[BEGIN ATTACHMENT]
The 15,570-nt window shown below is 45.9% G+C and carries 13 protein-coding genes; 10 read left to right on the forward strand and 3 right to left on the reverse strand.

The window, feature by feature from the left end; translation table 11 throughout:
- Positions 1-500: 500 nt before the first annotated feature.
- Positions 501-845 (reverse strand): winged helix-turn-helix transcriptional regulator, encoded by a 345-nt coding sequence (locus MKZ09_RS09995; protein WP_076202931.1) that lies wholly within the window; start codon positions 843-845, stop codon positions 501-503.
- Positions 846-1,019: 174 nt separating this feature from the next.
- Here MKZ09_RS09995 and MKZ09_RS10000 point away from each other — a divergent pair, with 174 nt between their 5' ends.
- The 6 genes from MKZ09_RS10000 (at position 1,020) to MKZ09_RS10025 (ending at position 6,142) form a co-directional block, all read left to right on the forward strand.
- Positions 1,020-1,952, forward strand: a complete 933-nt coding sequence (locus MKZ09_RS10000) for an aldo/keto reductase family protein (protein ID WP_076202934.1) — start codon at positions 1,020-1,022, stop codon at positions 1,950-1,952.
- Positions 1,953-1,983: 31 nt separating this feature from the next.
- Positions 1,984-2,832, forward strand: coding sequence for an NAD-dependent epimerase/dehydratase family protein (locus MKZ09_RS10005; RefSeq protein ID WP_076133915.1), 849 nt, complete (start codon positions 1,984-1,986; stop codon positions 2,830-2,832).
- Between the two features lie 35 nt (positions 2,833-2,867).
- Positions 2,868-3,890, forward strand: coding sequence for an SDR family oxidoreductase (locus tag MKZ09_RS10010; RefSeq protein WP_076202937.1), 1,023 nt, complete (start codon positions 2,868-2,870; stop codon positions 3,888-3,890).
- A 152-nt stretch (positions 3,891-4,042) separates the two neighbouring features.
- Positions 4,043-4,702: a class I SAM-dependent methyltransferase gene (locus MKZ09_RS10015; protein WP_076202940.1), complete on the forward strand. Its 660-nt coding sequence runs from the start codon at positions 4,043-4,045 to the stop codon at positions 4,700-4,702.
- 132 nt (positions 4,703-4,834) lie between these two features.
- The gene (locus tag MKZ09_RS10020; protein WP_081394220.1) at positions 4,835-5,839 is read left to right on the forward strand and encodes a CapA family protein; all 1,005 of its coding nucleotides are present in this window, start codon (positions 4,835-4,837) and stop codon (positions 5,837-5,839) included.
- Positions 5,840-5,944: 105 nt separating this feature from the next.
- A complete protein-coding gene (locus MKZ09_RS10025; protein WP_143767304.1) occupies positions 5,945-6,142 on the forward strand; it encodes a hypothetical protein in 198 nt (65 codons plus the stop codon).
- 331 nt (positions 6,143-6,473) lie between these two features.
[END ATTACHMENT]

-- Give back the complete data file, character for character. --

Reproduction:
The 15,570-nt window shown below is 45.9% G+C and carries 13 protein-coding genes; 10 read left to right on the forward strand and 3 right to left on the reverse strand.

The window, feature by feature from the left end; translation table 11 throughout:
- Positions 1-500: 500 nt before the first annotated feature.
- Positions 501-845 (reverse strand): winged helix-turn-helix transcriptional regulator, encoded by a 345-nt coding sequence (locus MKZ09_RS09995; protein WP_076202931.1) that lies wholly within the window; start codon positions 843-845, stop codon positions 501-503.
- Positions 846-1,019: 174 nt separating this feature from the next.
- Here MKZ09_RS09995 and MKZ09_RS10000 point away from each other — a divergent pair, with 174 nt between their 5' ends.
- The 6 genes from MKZ09_RS10000 (at position 1,020) to MKZ09_RS10025 (ending at position 6,142) form a co-directional block, all read left to right on the forward strand.
- Positions 1,020-1,952, forward strand: a complete 933-nt coding sequence (locus MKZ09_RS10000) for an aldo/keto reductase family protein (protein ID WP_076202934.1) — start codon at positions 1,020-1,022, stop codon at positions 1,950-1,952.
- Positions 1,953-1,983: 31 nt separating this feature from the next.
- Positions 1,984-2,832, forward strand: coding sequence for an NAD-dependent epimerase/dehydratase family protein (locus MKZ09_RS10005; RefSeq protein ID WP_076133915.1), 849 nt, complete (start codon positions 1,984-1,986; stop codon positions 2,830-2,832).
- Between the two features lie 35 nt (positions 2,833-2,867).
- Positions 2,868-3,890, forward strand: coding sequence for an SDR family oxidoreductase (locus tag MKZ09_RS10010; RefSeq protein WP_076202937.1), 1,023 nt, complete (start codon positions 2,868-2,870; stop codon positions 3,888-3,890).
- A 152-nt stretch (positions 3,891-4,042) separates the two neighbouring features.
- Positions 4,043-4,702: a class I SAM-dependent methyltransferase gene (locus MKZ09_RS10015; protein WP_076202940.1), complete on the forward strand. Its 660-nt coding sequence runs from the start codon at positions 4,043-4,045 to the stop codon at positions 4,700-4,702.
- 132 nt (positions 4,703-4,834) lie between these two features.
- The gene (locus tag MKZ09_RS10020; protein WP_081394220.1) at positions 4,835-5,839 is read left to right on the forward strand and encodes a CapA family protein; all 1,005 of its coding nucleotides are present in this window, start codon (positions 4,835-4,837) and stop codon (positions 5,837-5,839) included.
- Positions 5,840-5,944: 105 nt separating this feature from the next.
- A complete protein-coding gene (locus MKZ09_RS10025; protein WP_143767304.1) occupies positions 5,945-6,142 on the forward strand; it encodes a hypothetical protein in 198 nt (65 codons plus the stop codon).
- 331 nt (positions 6,143-6,473) lie between these two features.